Zofia Kur was told to enter the house. A gendarme followed her inside and shot her dead. The same gendarme took the most valuable items from the house, tossed a grenade into the building and shot at the thatched roof, setting the house on fire. Aleksander Kur and Stanisław Frelak dug a pit. Afterwards, Frelak was told to climb out, while Aleksander Kur was killed in the pit. The three Jews were thrown into the same pit and buried.
Testimony of witness Kazimierz Gniada from 15 April 1948, APW, SOW, 3165, p. 15.
[…] at about 3 a.m. I heard grenade explosions and moments later two Germans and one blue policeman came to my house. They led me and several other people to Zofia Kur’s house. There, two Jews were already dead and one was wounded. I saw Aleksander Kur and Stanisław Frelak dig a pit. Frelak was then told to climb out, while Aleksander Kur was killed in the pit. I was told to throw the Jews who had been killed in the dugout into the pit and bury them. Zofia Kur was killed in the house. One gendarme and the policemen took the most valuable items from the house. The gendarme fired his machine gun at the thatched roof, setting the house on fire. A gendarme said that those who were hiding Jews would share the same fate, and he showed us a letter which served as evidence. I heard the blue policemen say that Zofia Kur had brought this letter to someone in order to ask for money, but I didn’t hear who it was. After the pit was buried and the house was burned down, I was allowed to go home.
Testimony of witness Jan Dębicki from 15 April 1948, APW, SOW, 3165, pp. 16–17.
I don’t remember the date, it happened in June 1943, at about 2 a.m. While sleeping in the barn, I was woken up by the sound of grenades. I went out to see what happened. A German gendarme who was standing in the yard noticed me and called me over. The gendarmes gathered several people from the village and told them to walk to the Kur farmstead. The gendarmes pointed to the hideout and told me to look for the Jews. I began to uncover the hideout and found the three Jews who had been injured by German grenades. We were told to come out and search the Jews. Afterwards, we had to deepen the pit. The task was performed by Aleksander Kur and Stanisław Frelak. We were then told to climb out, while Kur was told to keep digging. Moments later, a gendarme shot him in the back of the head. Zofia Kur was killed in the house. The building was set on fire. I did not see the letter that the gendarme had in his possession, but I had heard Zofia Kur plead with the gendarmes before she was killed. One of the gendarmes read her letter and said that it was evidence that she had been hiding Jews. That’s all I know about this matter.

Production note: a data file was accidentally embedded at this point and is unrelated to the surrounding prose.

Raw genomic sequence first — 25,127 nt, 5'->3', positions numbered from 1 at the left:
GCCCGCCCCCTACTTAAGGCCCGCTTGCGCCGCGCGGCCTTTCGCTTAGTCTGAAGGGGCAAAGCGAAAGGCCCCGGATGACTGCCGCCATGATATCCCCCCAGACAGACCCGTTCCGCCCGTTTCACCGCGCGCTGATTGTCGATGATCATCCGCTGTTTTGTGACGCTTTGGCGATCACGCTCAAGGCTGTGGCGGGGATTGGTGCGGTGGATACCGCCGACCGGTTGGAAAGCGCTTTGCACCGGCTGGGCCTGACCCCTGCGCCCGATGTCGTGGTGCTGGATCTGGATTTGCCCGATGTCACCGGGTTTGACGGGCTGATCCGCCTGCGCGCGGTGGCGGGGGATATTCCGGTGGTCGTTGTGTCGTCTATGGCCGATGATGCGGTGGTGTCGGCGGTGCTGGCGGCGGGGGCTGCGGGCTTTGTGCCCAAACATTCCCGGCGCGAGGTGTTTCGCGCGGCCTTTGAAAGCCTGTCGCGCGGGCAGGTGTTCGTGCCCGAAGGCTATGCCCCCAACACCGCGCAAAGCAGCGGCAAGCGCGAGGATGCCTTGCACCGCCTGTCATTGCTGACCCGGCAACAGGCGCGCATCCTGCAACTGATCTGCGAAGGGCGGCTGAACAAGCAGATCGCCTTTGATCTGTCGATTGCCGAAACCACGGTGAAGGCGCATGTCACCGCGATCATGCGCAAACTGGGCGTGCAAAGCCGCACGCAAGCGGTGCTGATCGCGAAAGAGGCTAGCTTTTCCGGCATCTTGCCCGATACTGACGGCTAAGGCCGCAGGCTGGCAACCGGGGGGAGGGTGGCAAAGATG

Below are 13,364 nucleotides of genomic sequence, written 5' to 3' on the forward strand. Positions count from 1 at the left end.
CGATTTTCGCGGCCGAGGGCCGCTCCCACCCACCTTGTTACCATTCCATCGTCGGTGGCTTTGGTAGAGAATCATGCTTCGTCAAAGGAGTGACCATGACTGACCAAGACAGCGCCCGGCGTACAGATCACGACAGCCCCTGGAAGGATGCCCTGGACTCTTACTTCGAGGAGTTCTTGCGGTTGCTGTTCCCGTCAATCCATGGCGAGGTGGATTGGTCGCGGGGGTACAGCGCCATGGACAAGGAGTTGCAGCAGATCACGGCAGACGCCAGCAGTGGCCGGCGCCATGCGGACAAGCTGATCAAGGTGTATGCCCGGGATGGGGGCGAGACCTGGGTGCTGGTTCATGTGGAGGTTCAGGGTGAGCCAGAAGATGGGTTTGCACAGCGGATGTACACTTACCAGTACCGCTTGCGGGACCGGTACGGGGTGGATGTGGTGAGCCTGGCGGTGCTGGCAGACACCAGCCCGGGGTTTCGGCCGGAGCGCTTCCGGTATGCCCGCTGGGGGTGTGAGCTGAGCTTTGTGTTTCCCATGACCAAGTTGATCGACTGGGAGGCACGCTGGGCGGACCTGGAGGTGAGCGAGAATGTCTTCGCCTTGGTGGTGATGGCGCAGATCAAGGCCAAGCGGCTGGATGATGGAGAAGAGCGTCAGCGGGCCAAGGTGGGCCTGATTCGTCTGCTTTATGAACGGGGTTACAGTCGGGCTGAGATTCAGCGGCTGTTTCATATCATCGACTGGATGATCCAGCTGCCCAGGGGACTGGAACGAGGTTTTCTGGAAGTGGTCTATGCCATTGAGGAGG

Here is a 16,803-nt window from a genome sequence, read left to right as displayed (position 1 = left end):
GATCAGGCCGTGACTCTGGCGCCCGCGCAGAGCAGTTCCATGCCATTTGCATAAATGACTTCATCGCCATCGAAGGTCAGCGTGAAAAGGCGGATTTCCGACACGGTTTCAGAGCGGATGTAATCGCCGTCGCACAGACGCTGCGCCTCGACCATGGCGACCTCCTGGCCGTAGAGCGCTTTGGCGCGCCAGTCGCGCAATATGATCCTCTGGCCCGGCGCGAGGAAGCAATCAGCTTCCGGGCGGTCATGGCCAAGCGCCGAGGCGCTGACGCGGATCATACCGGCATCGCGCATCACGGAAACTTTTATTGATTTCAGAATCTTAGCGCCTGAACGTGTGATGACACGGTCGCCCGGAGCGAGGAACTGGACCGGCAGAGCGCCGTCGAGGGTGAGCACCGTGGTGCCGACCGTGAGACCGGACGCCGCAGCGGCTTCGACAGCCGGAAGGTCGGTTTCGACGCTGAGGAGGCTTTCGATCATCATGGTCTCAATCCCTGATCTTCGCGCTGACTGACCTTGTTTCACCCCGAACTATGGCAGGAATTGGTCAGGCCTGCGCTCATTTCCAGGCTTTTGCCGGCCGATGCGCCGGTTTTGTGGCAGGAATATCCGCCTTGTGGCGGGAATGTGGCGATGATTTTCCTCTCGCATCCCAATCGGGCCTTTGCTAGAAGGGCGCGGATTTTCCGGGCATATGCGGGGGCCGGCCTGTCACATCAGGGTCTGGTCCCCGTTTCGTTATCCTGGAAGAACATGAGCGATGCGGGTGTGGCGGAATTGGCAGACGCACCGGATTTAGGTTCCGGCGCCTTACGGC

Testimony of witness Józef Książek from 17 April 1948, APW, SOW, 3165, pp. 20–21.
The grounds of the Rudzki factory in the 1920s and 1930s. During World War II, it was the site of a labor camp which belonged to the Krupp company. The Jews who hid at Zofia Kur’s farm had most likely escaped from there. Photograph from the collection of the Society of Friends of Mińsk Mazowiecki.
As part of the “Called by Name” program, the Pilecki Institute is recovering the stories of Poles who paid for saving Jews from the Holocaust with their own lives and the lives of their loved ones. The program combines research, historical education and various other activities concerning the culture of remembrance. Archival research, which serves to accurately retrace the events in question, is accompanied by visits to the scenes of the crime – most often in small towns and villages – interviews with witnesses and filmed recordings of testimonies. Of paramount importance is the establishment of a relationship with the families of the victims and the descendants of the rescued Jews, if these latter managed to survive. In each case, the highlight is the unveiling of a stone with an inscription that commemorates the murdered Poles and the rescued Jews who died with them in both Polish and English. It becomes a permanent sign of remembrance of the heroes in the public space where tragic events took place. Integrating the milieu of the “Called by Name” families helps them to cope with the difficult experiences of their past. Thanks to meetings and educational workshops for young people, local communities can learn and understand their own history. A broad information campaign serves to introduce the fate of the “Called by Name” to the collective memory in Poland and around the world.
The “Called by Name” project aims to do justice to the heroic acts of Poles who consciously risked their own lives and the lives of their loved ones to help Jewish friends, neighbors, and sometimes strangers, and paid the highest price. At the same time, the project highlights the realities of the ruthless German occupation policy in Poland, which destroyed all ties of solidarity between Poles and Jews, and punished the slightest human gesture of compassion with death. The “Called by Name” also convey a universal message of courage, sacrifice and solidarity with the persecuted, which set the measure of the radical evil of totalitarianism and genocide.